So how do we find a place of our own full of love, growth, and hope? Here are three actions we can take in order to experience the encompassing love and refuge of our own personal villages.
Find your village
How does one go about discovering a village? And not just any village, but one that will embrace us with open arms and value our unique individuality. The answer is simple: LOOK. Nothing good or worthwhile comes without effort. You know that thing on the internet that reminds you daily that connection is not merely something that happens in the tangible world? It’s called social media. Facebook, believe it or not, has fostered the construction of many beautiful villages. Ones that reach has transcended the cyber world and actually shown up on doorsteps, and park play dates. Sometimes these connections, though they were born on screens and fed by keyboards, grow to be beautiful supportive friendships.
Do you need a village? We invite you to join theblueprint™ or She That Seeks. Here we hold hands with people from across the globe and foster hope in the collective good of hard work, learning together, and sharing ideas. Our village thrives because of the people who live there, and we welcome you.
Fortify your village
The village mentality does not begin and end with simply finding a community to call your own. Once we join these communities it is our responsibility to build up and strengthen them. How do you strengthen your village? You have to show up. Showing up doesn’t always mean planting yourself on a doorstep with a dozen homemade cookies. Showing up can simply mean answering a question, validating feelings, and offering your unique insight and perspective. Though this sounds simple, how many times have we failed to “show up” because we either render our voices unimportant or we fail to make the time to help? We can’t do that anymore. Someone needs the answer that you have. Someone needs to know that you’ve been in their shoes. Someone needs YOU. We can’t be quiet any longer. We have to start showing up for our villages.
Fortifying our communities also comes with strategic sacrifice. It’s true we need a village, a community, human connections. BUT ultimately our villages, communities, and connections should be those that lift us, encourage us, teach us, and motivate us to want to do and be more. If your community does not do those things for you, stop giving your time to it. Time is the only compensation that matters in the grand scheme of mortality. Where and with whom we spend our time will be our biggest regret or greatest accomplishment. Pick only the best communities, villages, and connections and then show up for them. Give them your precious time. Time is too minimal to casually give and too precious to waste.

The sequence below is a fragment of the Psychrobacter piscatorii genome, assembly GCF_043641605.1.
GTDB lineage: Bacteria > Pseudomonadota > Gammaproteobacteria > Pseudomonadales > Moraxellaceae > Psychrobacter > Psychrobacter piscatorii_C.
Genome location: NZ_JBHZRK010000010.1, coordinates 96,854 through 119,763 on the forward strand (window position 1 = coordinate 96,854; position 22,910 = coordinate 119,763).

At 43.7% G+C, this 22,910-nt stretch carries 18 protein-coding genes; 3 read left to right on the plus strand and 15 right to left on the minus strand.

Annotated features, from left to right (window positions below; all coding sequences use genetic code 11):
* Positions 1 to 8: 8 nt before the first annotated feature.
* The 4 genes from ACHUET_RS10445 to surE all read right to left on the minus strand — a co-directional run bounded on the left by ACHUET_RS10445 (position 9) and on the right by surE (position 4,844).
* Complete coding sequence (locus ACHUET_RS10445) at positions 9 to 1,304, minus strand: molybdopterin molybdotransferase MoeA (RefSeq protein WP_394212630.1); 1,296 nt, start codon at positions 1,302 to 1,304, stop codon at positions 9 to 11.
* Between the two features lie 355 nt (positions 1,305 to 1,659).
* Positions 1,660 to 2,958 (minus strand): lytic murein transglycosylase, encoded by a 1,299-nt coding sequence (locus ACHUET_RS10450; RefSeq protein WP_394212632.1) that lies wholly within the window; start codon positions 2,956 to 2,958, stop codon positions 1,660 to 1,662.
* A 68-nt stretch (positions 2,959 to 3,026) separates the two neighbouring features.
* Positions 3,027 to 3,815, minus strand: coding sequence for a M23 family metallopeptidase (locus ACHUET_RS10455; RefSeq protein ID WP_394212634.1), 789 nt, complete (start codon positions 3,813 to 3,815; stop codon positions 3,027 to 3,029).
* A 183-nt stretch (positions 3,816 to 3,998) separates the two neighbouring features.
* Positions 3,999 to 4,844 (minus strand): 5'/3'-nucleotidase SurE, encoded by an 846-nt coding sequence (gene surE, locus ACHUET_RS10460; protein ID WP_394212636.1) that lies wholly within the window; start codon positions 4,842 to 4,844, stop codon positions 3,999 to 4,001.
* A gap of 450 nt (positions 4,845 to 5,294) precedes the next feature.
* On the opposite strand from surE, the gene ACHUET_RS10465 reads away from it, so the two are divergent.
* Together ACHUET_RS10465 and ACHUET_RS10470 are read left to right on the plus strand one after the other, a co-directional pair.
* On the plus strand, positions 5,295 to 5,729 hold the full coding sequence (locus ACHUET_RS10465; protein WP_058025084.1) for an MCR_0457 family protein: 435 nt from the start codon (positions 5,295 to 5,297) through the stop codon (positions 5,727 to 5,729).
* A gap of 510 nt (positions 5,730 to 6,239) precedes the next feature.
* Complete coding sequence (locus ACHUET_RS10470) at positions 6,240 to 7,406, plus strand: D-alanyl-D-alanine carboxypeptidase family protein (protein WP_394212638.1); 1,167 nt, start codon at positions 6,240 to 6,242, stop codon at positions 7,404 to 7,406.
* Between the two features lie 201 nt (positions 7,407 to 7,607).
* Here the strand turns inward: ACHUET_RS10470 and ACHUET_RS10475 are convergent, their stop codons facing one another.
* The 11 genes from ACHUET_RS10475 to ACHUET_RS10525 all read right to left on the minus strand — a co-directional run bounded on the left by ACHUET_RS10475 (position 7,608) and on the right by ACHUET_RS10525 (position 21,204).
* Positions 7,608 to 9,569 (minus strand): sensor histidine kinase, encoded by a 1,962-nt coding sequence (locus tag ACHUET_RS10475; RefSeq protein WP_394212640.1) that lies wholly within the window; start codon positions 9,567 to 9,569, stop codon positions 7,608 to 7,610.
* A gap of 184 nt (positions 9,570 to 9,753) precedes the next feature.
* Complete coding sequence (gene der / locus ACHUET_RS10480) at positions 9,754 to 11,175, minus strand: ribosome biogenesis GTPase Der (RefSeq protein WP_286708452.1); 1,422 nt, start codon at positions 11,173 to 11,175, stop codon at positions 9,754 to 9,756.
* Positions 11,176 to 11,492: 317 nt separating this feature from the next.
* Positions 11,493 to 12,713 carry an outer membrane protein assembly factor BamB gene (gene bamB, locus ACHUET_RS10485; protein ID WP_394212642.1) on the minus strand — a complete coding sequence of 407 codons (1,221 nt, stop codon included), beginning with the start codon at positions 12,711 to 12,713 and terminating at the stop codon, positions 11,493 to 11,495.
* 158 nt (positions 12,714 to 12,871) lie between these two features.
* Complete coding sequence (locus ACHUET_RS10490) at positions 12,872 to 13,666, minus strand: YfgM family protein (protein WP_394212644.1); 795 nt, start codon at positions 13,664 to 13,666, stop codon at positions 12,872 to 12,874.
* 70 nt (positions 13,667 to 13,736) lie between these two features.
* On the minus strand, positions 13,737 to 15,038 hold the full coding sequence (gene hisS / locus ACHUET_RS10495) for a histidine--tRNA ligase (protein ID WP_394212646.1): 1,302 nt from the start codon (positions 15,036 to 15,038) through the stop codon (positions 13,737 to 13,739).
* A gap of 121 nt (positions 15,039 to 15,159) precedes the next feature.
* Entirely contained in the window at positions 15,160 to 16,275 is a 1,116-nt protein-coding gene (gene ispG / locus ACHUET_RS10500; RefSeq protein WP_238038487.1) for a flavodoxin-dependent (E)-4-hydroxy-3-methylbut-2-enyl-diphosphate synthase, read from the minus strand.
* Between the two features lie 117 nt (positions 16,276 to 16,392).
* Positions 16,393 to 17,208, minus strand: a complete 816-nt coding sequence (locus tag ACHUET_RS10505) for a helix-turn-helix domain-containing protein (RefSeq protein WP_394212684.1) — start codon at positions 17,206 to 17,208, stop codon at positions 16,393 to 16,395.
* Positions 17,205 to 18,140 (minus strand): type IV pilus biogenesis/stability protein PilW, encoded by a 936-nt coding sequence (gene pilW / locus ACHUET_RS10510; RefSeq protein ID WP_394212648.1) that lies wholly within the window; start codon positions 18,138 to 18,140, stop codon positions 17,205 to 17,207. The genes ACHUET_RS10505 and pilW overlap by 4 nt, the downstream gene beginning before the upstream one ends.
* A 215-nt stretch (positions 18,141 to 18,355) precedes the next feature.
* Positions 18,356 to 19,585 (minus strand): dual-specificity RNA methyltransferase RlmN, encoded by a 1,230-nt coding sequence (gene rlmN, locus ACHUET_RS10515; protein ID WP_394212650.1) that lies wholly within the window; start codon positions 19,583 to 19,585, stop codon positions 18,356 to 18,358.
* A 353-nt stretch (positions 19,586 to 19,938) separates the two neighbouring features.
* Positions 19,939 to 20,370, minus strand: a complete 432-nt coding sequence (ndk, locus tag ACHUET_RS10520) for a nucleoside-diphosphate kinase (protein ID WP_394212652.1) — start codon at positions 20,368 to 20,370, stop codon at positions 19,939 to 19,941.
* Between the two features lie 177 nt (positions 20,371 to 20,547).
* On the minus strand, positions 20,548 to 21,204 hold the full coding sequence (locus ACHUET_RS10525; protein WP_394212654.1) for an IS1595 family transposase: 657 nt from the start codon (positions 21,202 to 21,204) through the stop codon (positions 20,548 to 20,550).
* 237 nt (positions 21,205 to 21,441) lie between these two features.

Facilitate love, growth, and hope within your village
It’s true that the construction of a village almost always starts with one knock or one genuine conversation and then it compounds and strengthens, but it never stops there. We show up for each other, and not just when catastrophe strikes or trials happen. Consistently being there is how we emulate love. We show up when heartache in any form shows it’s face, when fatigue is apparent, or just when we get a pang in our hearts that someone needs a reminder that they are loved. Amidst trials, we dare to hope and encourage others to do the same. We make the village invaluable. We create a village that facilitates the divine essence of acceptance and patience in a sense that it opens its arms to us when we need it most but also when we don’t know we need it at all. When we take chances on others and seek genuine connection we encourage growth, and a growing village committed to these traits and actions is a place of love, hope, and refuge.
We All Need A Village
Villages are our fortresses but they are also ours to build. It is never too late to begin the construction, or to be immersed in good works and to genuinely seek opportunities to lift others. Most of all… we need to show up for our village. We need to give when there is a time for giving and receive when there is a time for receiving. We feed our village and our village feeds us. We need a village and our village needs us. Find your village, fortify your village, and love your village. We all need a village.